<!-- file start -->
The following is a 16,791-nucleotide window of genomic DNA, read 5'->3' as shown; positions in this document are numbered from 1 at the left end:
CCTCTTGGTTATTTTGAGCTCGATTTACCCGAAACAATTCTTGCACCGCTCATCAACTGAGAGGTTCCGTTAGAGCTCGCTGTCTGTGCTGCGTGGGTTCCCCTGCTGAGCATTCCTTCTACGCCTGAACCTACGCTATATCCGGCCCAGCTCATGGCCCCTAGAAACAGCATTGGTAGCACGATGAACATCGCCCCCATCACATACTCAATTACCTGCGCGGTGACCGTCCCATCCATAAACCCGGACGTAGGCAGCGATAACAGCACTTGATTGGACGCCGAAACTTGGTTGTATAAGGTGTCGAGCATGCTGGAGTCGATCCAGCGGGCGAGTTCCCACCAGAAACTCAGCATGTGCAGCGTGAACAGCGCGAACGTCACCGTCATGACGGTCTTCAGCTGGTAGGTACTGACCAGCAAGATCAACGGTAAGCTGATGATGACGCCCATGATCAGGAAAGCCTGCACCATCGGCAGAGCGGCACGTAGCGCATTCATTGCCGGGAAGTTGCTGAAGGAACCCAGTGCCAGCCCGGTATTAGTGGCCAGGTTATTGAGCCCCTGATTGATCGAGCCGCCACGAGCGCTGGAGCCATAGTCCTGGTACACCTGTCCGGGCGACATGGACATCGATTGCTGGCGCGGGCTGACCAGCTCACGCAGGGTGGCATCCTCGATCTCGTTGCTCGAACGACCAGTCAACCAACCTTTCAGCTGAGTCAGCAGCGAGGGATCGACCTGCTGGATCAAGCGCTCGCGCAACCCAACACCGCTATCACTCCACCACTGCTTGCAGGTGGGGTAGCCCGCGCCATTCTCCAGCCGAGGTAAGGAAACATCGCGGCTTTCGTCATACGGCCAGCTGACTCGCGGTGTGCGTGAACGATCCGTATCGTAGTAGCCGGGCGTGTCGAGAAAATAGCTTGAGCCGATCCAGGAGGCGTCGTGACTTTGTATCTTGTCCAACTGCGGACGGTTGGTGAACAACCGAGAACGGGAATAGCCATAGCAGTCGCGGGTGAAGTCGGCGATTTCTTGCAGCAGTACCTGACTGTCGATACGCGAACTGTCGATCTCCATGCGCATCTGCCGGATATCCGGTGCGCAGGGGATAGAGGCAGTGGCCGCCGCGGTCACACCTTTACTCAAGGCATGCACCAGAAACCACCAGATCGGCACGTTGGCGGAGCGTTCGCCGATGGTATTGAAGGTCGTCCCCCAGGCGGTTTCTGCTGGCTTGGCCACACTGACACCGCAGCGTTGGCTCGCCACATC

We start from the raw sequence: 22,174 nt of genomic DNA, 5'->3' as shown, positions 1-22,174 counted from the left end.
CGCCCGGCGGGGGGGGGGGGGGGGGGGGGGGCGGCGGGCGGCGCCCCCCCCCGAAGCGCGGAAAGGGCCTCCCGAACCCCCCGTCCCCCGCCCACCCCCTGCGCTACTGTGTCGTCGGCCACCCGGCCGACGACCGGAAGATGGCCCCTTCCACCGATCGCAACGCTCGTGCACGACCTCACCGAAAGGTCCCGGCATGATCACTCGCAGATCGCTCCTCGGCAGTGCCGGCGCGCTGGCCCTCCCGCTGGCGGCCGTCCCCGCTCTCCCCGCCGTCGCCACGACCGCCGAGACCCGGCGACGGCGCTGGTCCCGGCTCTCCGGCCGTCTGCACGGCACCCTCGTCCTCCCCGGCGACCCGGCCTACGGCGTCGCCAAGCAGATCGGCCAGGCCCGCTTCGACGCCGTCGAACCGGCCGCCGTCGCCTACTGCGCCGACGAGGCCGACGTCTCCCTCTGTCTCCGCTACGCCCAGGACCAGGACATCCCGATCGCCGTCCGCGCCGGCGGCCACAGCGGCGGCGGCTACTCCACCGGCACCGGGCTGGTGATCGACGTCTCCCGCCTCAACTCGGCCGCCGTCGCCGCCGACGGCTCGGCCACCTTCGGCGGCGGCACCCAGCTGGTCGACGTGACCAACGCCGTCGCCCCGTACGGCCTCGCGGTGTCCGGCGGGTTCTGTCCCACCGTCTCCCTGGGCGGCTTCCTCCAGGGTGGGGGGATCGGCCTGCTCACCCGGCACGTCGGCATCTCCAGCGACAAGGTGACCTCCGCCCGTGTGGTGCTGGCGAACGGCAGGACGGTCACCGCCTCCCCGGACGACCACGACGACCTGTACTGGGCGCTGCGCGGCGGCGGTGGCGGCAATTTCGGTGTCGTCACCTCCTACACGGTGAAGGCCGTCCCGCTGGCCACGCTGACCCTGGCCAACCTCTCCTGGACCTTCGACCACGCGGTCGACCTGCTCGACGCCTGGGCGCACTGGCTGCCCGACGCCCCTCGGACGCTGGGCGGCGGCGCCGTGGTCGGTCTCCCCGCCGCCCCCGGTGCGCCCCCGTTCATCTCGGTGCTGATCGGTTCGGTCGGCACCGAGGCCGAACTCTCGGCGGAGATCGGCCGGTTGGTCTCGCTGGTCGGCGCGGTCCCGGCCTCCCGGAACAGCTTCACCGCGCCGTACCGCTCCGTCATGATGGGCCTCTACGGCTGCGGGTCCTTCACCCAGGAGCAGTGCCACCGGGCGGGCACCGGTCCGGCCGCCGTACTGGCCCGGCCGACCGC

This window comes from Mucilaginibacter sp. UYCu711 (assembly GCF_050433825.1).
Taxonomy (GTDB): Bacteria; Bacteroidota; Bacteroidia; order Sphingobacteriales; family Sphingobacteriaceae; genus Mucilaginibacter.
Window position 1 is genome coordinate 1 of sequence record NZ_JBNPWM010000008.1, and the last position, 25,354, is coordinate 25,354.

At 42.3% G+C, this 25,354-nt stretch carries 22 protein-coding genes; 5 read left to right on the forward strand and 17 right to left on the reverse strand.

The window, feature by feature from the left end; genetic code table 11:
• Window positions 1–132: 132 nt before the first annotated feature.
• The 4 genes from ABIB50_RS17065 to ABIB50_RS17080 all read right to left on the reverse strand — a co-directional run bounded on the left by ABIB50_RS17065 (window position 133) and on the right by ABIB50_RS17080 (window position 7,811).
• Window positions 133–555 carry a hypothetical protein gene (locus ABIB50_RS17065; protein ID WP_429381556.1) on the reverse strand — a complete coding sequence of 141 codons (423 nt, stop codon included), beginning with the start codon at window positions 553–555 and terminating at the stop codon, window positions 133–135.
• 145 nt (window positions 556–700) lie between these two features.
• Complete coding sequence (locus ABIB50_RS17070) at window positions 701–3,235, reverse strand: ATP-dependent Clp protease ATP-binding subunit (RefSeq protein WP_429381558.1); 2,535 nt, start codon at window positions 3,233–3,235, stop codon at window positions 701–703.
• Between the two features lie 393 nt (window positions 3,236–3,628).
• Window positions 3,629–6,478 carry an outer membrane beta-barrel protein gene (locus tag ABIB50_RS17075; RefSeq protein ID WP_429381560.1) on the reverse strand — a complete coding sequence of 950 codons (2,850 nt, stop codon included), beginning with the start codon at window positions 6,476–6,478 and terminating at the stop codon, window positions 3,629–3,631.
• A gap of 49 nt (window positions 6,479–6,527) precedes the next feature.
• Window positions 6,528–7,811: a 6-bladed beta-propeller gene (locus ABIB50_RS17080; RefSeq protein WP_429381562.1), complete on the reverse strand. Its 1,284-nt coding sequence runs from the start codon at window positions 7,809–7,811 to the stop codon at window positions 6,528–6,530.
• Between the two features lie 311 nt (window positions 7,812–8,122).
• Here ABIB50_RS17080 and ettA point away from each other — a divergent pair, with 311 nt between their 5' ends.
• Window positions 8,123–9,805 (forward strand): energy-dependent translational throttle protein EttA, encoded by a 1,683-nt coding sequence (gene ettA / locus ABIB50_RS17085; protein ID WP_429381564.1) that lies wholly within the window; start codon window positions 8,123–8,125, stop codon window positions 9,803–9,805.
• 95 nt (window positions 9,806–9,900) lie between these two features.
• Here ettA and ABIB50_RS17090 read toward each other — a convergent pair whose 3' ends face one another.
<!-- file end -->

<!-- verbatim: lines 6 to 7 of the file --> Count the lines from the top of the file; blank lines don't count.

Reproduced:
Taxonomy (GTDB): Bacteria; Bacteroidota; Bacteroidia; order Sphingobacteriales; family Sphingobacteriaceae; genus Mucilaginibacter.
Window position 1 is genome coordinate 1 of sequence record NZ_JBNPWM010000008.1, and the last position, 25,354, is coordinate 25,354.